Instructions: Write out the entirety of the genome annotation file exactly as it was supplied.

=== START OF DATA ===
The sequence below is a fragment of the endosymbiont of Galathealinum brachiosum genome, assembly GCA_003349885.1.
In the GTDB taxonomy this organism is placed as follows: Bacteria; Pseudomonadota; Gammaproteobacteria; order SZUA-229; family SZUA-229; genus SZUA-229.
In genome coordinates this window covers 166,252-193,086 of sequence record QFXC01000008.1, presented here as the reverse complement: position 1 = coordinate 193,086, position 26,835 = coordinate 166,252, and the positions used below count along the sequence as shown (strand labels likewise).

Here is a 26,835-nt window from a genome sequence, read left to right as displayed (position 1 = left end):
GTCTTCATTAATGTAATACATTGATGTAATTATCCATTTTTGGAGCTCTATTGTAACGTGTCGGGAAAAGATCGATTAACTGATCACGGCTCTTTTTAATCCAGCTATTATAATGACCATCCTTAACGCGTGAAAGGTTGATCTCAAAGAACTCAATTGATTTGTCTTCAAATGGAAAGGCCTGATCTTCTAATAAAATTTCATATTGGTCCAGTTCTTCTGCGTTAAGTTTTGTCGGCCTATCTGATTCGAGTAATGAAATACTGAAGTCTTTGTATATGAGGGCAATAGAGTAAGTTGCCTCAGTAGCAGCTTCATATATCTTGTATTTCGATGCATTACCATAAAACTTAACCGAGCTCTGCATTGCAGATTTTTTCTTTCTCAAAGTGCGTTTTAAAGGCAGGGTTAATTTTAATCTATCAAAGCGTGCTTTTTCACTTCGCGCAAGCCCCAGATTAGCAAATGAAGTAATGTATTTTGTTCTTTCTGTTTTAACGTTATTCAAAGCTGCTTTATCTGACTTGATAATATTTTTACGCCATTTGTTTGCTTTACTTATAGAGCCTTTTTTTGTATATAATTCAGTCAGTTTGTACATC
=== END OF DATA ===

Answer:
The sequence below is a fragment of the endosymbiont of Galathealinum brachiosum genome, assembly GCA_003349885.1.
In the GTDB taxonomy this organism is placed as follows: Bacteria; Pseudomonadota; Gammaproteobacteria; order SZUA-229; family SZUA-229; genus SZUA-229.
In genome coordinates this window covers 166,252-193,086 of sequence record QFXC01000008.1, presented here as the reverse complement: position 1 = coordinate 193,086, position 26,835 = coordinate 166,252, and the positions used below count along the sequence as shown (strand labels likewise).

Here is a 26,835-nt window from a genome sequence, read left to right as displayed (position 1 = left end):
GTCTTCATTAATGTAATACATTGATGTAATTATCCATTTTTGGAGCTCTATTGTAACGTGTCGGGAAAAGATCGATTAACTGATCACGGCTCTTTTTAATCCAGCTATTATAATGACCATCCTTAACGCGTGAAAGGTTGATCTCAAAGAACTCAATTGATTTGTCTTCAAATGGAAAGGCCTGATCTTCTAATAAAATTTCATATTGGTCCAGTTCTTCTGCGTTAAGTTTTGTCGGCCTATCTGATTCGAGTAATGAAATACTGAAGTCTTTGTATATGAGGGCAATAGAGTAAGTTGCCTCAGTAGCAGCTTCATATATCTTGTATTTCGATGCATTACCATAAAACTTAACCGAGCTCTGCATTGCAGATTTTTTCTTTCTCAAAGTGCGTTTTAAAGGCAGGGTTAATTTTAATCTATCAAAGCGTGCTTTTTCACTTCGCGCAAGCCCCAGATTAGCAAATGAAGTAATGTATTTTGTTCTTTCTGTTTTAACGTTATTCAAAGCTGCTTTATCTGACTTGATAATATTTTTACGCCATTTGTTTGCTTTACTTATAGAGCCTTTTTTTGTATATAATTCAGTCAGTTTGTACATC